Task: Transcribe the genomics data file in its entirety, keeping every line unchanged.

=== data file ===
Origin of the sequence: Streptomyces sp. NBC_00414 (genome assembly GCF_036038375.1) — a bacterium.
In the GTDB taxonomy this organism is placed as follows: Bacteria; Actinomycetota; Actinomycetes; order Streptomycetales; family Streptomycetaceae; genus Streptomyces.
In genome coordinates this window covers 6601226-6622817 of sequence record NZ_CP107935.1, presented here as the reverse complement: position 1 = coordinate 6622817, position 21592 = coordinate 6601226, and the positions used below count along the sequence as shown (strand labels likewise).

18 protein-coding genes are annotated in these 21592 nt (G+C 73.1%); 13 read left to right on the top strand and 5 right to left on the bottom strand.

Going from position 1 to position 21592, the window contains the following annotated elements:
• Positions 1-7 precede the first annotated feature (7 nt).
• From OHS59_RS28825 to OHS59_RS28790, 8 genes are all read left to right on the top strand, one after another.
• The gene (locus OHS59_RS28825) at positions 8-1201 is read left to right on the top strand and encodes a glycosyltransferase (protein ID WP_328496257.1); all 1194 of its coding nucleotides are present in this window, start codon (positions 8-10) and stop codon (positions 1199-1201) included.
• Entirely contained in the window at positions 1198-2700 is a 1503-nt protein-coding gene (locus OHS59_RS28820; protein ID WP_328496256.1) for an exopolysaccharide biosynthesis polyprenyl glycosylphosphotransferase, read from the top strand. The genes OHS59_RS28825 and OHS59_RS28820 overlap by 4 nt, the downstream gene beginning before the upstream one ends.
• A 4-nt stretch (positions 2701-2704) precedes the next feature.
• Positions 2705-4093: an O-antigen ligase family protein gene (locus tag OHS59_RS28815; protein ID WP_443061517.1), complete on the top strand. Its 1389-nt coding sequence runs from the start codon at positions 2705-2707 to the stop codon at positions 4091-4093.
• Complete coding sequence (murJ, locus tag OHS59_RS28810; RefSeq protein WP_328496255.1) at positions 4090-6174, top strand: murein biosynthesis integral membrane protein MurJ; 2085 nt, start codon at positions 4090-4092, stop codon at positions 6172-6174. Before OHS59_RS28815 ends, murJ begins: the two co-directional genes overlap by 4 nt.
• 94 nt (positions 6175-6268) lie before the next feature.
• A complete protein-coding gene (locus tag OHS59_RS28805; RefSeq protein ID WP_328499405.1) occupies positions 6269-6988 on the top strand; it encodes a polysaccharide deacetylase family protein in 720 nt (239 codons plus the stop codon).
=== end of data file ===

Origin of the sequence: Streptomyces sp. NBC_00414 (genome assembly GCF_036038375.1) — a bacterium.
In the GTDB taxonomy this organism is placed as follows: Bacteria; Actinomycetota; Actinomycetes; order Streptomycetales; family Streptomycetaceae; genus Streptomyces.
In genome coordinates this window covers 6601226-6622817 of sequence record NZ_CP107935.1, presented here as the reverse complement: position 1 = coordinate 6622817, position 21592 = coordinate 6601226, and the positions used below count along the sequence as shown (strand labels likewise).

18 protein-coding genes are annotated in these 21592 nt (G+C 73.1%); 13 read left to right on the top strand and 5 right to left on the bottom strand.

Going from position 1 to position 21592, the window contains the following annotated elements:
• Positions 1-7 precede the first annotated feature (7 nt).
• From OHS59_RS28825 to OHS59_RS28790, 8 genes are all read left to right on the top strand, one after another.
• The gene (locus OHS59_RS28825) at positions 8-1201 is read left to right on the top strand and encodes a glycosyltransferase (protein ID WP_328496257.1); all 1194 of its coding nucleotides are present in this window, start codon (positions 8-10) and stop codon (positions 1199-1201) included.
• Entirely contained in the window at positions 1198-2700 is a 1503-nt protein-coding gene (locus OHS59_RS28820; protein ID WP_328496256.1) for an exopolysaccharide biosynthesis polyprenyl glycosylphosphotransferase, read from the top strand. The genes OHS59_RS28825 and OHS59_RS28820 overlap by 4 nt, the downstream gene beginning before the upstream one ends.
• A 4-nt stretch (positions 2701-2704) precedes the next feature.
• Positions 2705-4093: an O-antigen ligase family protein gene (locus tag OHS59_RS28815; protein ID WP_443061517.1), complete on the top strand. Its 1389-nt coding sequence runs from the start codon at positions 2705-2707 to the stop codon at positions 4091-4093.
• Complete coding sequence (murJ, locus tag OHS59_RS28810; RefSeq protein WP_328496255.1) at positions 4090-6174, top strand: murein biosynthesis integral membrane protein MurJ; 2085 nt, start codon at positions 4090-4092, stop codon at positions 6172-6174. Before OHS59_RS28815 ends, murJ begins: the two co-directional genes overlap by 4 nt.
• 94 nt (positions 6175-6268) lie before the next feature.
• A complete protein-coding gene (locus tag OHS59_RS28805; RefSeq protein ID WP_328499405.1) occupies positions 6269-6988 on the top strand; it encodes a polysaccharide deacetylase family protein in 720 nt (239 codons plus the stop codon).